As we lifted off from San Marcos on our short trip to perform a flyover for the crowd at the nearby Circuit of the Americas racecourse, I couldn’t help but think about the young men who climbed aboard B-25s during wartime. And I thought about the young men who launched into the lonely sky that spring day in the far Pacific, and I wondered what they must have been thinking. And I thought about the countless other young men who did so in battle in every major front in World War II, where the B-25 was deployed.
And when I did, I was immediately grateful, in a deep and heartfelt way, for the work that the CAF and many other groups around the country and around the world do to keep these planes in top-notch condition, and not just B-25s but hundreds of models of planes from the earliest days of military aviation to the present.
Unfortunately, the future of these amazing planes is far from certain. The members of the Commemorative Air Force, and other grass roots aviation preservation associations, have seen and flown a lot of great planes. Many of them flew in combat themselves, a small number in World War II. But as the population of these dedicated aircraft restorers and pilots grows older, many have been forced by the relentless march of time to stop flying and, eventually, to no longer be able to assist in the restoration and maintenance of these great birds.
So there’s opportunity for younger pilots and aviation enthusiasts of every variety. The San Marcos Chapter is actively looking for people to join in on their mission. They need pilots, people with mechanical expertise and even people who just want to help in any way that they can. Membership is not expensive, and the money goes toward one of the best causes I can think of. Find out more by visiting the CAF website, commemorativeairforce.org.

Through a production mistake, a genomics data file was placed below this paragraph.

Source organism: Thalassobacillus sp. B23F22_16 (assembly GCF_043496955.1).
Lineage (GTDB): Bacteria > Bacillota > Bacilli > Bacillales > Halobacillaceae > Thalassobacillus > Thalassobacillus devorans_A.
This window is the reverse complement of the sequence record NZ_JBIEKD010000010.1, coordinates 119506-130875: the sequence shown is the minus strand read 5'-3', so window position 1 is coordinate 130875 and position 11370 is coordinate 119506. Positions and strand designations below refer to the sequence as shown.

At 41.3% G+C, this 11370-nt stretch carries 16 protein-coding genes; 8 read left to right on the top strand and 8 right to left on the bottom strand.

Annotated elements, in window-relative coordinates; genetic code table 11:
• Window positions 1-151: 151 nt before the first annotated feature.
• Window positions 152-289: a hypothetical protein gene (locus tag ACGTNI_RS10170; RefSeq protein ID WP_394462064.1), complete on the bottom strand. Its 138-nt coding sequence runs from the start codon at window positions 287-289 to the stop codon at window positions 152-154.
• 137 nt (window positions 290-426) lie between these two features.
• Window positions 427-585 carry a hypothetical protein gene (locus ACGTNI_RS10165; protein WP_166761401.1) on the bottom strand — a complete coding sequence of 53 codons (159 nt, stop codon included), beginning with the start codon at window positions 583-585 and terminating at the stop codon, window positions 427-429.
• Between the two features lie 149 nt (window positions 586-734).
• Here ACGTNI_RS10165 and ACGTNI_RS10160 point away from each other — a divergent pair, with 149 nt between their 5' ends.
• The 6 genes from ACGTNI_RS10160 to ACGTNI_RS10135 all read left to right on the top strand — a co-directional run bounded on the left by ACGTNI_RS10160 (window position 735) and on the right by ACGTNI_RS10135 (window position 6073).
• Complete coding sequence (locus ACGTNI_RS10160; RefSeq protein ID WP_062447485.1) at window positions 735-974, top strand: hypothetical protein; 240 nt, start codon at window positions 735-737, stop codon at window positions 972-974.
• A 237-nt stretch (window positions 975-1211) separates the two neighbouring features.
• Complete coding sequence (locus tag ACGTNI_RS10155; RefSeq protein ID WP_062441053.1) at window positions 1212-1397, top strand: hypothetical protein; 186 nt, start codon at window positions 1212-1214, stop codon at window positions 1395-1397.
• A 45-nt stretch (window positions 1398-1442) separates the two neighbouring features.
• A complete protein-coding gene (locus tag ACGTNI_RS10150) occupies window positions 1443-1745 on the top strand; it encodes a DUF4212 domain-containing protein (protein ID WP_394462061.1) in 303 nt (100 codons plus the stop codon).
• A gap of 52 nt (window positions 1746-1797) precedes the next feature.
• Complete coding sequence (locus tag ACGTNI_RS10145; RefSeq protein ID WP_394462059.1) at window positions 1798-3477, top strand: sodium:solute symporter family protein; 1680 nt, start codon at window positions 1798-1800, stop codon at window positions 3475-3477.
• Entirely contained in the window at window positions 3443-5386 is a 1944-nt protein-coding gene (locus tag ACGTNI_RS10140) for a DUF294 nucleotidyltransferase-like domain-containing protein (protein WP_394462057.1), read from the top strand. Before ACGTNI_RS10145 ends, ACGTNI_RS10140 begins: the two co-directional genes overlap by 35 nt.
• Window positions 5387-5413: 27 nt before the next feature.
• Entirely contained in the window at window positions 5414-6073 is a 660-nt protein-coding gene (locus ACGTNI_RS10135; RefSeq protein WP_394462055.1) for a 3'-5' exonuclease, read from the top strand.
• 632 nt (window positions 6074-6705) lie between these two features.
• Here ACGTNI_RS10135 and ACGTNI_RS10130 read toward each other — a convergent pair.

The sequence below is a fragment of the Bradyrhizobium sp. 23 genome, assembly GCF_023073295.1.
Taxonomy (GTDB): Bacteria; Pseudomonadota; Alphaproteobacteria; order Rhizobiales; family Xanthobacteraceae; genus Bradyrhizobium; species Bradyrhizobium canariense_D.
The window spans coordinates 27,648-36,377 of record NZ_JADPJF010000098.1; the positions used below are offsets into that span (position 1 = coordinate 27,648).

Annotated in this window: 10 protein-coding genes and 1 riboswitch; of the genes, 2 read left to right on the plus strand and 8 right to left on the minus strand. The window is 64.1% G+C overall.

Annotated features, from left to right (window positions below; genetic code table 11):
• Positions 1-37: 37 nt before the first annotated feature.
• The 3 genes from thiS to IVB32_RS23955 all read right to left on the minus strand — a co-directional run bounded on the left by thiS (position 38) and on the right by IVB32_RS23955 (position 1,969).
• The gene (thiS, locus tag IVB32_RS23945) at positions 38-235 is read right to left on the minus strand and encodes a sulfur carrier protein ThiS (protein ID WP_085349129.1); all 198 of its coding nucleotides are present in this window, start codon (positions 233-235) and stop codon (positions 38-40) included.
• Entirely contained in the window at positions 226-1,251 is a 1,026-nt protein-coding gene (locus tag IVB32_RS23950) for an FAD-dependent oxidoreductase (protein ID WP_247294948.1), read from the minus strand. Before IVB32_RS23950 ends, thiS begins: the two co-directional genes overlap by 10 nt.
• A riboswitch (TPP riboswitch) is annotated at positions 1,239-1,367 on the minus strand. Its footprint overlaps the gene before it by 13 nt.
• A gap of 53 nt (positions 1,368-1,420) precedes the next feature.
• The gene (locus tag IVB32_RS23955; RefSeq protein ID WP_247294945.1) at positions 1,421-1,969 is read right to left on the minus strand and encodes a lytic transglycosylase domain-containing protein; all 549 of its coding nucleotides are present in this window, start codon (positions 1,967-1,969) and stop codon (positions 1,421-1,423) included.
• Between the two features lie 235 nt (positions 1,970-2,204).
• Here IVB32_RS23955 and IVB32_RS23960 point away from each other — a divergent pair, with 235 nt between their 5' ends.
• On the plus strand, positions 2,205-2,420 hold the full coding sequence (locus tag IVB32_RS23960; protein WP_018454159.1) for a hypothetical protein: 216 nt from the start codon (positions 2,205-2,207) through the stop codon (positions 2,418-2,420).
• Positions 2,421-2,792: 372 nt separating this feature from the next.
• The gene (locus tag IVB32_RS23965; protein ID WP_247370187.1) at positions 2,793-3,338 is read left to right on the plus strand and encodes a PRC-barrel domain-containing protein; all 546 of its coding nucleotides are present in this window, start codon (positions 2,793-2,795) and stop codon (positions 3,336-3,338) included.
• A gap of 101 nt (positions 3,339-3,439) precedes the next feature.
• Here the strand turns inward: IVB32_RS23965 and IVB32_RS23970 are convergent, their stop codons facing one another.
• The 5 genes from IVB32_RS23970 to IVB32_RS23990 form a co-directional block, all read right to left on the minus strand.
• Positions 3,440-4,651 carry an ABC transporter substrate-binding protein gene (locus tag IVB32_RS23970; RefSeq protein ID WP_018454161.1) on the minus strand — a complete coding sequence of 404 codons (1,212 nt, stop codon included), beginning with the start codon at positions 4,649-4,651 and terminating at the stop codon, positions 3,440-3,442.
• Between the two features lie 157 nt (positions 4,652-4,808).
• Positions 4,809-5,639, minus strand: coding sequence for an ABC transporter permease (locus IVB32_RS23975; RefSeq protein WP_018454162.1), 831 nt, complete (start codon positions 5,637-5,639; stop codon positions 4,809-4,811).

Hints On ADS-B
With the deadline for equipping with approved ADS-B gear just two years out now, it’s time not only to equip but to equip before it’s too late. By the last six months—and most likely by the last 12 months—of the time remaining, the wait for getting ADS-B gear installed in your plane could be impossibly long.
And the larger and more valuable your plane is, the more you have to worry about it. If the laws of supply and demand have taught us anything, it’s that the more leverage businesses have to increase their prices, the more likely they are to do that. So if you think shop time is expensive now, just wait until June of 2019 to see how much it costs, if you can schedule and install before the end of the year at all.
GAMA recently came out with an announcement that a milestone had been achieved: 40,000 planes have now equipped with ADS-B gear. Hooray? There are probably around 150,000 aircraft that will need the gear by the deadline if they want to keep flying as they do now. For turbine aircraft, well, every one of them that flies over 18,000 feet, which is the vast majority of them, will need it. Time hasn’t run out for them, but that time isn’t too far in the future. The same is true for all of us, no matter what size our planes. With few exceptions, equipping with ADS-B is going to be a fairly major job.
The good news is that there is real opportunity for us owners of light GA planes. For those of you, like me, who are looking to get some cool new gear installed in your older airplane, do not fail to put in ADS-B gear at the same time as you do the other upgrade. As you know if you’ve done any panel work, pulling everything apart and then putting it all back together again represents a sizable chunk of the shop time required to do any job. If you’re going to be doing major panel work, by all means do it all at the same time to save yourself what could be a lot of dough in the long run. Because you’re going to want to get some of these amazing new avionics, including autopilots, and you’re going to have to get ADS-B equipped, like it or not.